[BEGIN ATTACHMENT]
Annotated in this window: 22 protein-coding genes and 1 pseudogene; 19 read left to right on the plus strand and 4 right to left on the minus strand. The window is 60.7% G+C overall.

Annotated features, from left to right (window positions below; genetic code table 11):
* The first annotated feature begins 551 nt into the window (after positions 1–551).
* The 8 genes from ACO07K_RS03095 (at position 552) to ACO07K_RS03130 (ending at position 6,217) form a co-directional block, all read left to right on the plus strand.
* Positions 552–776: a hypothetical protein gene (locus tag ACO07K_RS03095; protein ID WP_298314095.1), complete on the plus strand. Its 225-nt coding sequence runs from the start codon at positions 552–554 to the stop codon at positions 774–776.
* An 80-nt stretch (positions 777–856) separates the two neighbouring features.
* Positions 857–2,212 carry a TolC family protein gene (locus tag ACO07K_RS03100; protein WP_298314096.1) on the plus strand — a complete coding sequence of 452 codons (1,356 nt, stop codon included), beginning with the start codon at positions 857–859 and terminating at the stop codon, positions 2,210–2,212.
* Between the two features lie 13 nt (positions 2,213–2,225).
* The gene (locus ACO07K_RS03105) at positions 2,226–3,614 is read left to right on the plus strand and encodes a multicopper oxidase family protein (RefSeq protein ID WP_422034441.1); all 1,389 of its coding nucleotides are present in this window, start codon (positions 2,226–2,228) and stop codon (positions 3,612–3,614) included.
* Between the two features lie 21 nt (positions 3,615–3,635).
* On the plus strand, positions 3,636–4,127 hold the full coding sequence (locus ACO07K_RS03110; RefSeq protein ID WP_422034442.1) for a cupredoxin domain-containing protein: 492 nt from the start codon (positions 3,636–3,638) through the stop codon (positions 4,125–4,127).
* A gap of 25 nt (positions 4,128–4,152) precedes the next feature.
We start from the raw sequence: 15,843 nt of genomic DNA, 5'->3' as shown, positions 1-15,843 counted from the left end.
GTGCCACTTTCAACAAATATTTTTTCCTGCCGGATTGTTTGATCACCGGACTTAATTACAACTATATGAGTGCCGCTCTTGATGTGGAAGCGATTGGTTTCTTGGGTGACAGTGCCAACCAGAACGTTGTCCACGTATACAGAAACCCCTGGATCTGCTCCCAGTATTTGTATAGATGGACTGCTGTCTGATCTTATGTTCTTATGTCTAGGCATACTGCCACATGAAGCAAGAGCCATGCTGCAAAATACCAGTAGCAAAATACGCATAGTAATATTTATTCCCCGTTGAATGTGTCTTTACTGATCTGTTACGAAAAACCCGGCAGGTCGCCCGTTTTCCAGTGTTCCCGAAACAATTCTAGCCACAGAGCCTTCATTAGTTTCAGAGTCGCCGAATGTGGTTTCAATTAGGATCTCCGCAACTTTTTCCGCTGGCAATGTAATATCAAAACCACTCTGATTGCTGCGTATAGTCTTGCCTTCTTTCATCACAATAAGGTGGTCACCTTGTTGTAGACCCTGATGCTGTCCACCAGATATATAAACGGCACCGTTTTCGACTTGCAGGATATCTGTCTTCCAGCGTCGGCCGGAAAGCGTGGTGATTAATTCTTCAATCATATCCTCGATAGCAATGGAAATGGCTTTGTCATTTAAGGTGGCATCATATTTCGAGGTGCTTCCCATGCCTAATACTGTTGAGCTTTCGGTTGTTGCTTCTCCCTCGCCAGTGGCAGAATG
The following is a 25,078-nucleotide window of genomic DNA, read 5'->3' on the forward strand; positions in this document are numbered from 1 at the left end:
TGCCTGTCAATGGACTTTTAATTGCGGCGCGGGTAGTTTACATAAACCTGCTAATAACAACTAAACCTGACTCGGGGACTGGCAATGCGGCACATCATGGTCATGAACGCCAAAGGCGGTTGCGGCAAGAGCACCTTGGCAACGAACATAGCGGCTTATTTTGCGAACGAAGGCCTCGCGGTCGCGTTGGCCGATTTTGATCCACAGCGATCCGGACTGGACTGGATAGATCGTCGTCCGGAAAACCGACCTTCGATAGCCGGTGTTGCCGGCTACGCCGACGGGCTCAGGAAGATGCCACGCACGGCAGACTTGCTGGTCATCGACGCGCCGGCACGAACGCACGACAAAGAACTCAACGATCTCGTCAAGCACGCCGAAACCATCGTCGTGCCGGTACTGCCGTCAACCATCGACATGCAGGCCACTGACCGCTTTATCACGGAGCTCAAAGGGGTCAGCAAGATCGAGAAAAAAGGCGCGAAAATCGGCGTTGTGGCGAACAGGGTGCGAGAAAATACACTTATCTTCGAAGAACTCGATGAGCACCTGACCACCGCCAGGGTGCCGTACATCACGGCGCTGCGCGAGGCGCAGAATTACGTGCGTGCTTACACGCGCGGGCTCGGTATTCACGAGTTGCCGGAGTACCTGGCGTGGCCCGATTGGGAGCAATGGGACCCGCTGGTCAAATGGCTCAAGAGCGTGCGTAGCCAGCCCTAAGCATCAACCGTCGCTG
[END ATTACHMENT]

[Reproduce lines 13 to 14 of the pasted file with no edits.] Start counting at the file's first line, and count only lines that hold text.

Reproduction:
We start from the raw sequence: 15,843 nt of genomic DNA, 5'->3' as shown, positions 1-15,843 counted from the left end.
GTGCCACTTTCAACAAATATTTTTTCCTGCCGGATTGTTTGATCACCGGACTTAATTACAACTATATGAGTGCCGCTCTTGATGTGGAAGCGATTGGTTTCTTGGGTGACAGTGCCAACCAGAACGTTGTCCACGTATACAGAAACCCCTGGATCTGCTCCCAGTATTTGTATAGATGGACTGCTGTCTGATCTTATGTTCTTATGTCTAGGCATACTGCCACATGAAGCAAGAGCCATGCTGCAAAATACCAGTAGCAAAATACGCATAGTAATATTTATTCCCCGTTGAATGTGTCTTTACTGATCTGTTACGAAAAACCCGGCAGGTCGCCCGTTTTCCAGTGTTCCCGAAACAATTCTAGCCACAGAGCCTTCATTAGTTTCAGAGTCGCCGAATGTGGTTTCAATTAGGATCTCCGCAACTTTTTCCGCTGGCAATGTAATATCAAAACCACTCTGATTGCTGCGTATAGTCTTGCCTTCTTTCATCACAATAAGGTGGTCACCTTGTTGTAGACCCTGATGCTGTCCACCAGATATATAAACGGCACCGTTTTCGACTTGCAGGATATCTGTCTTCCAGCGTCGGCCGGAAAGCGTGGTGATTAATTCTTCAATCATATCCTCGATAGCAATGGAAATGGCTTTGTCATTTAAGGTGGCATCATATTTCGAGGTGCTTCCCATGCCTAATACTGTTGAGCTTTCGGTTGTTGCTTCTCCCTCGCCAGTGGCAGAATG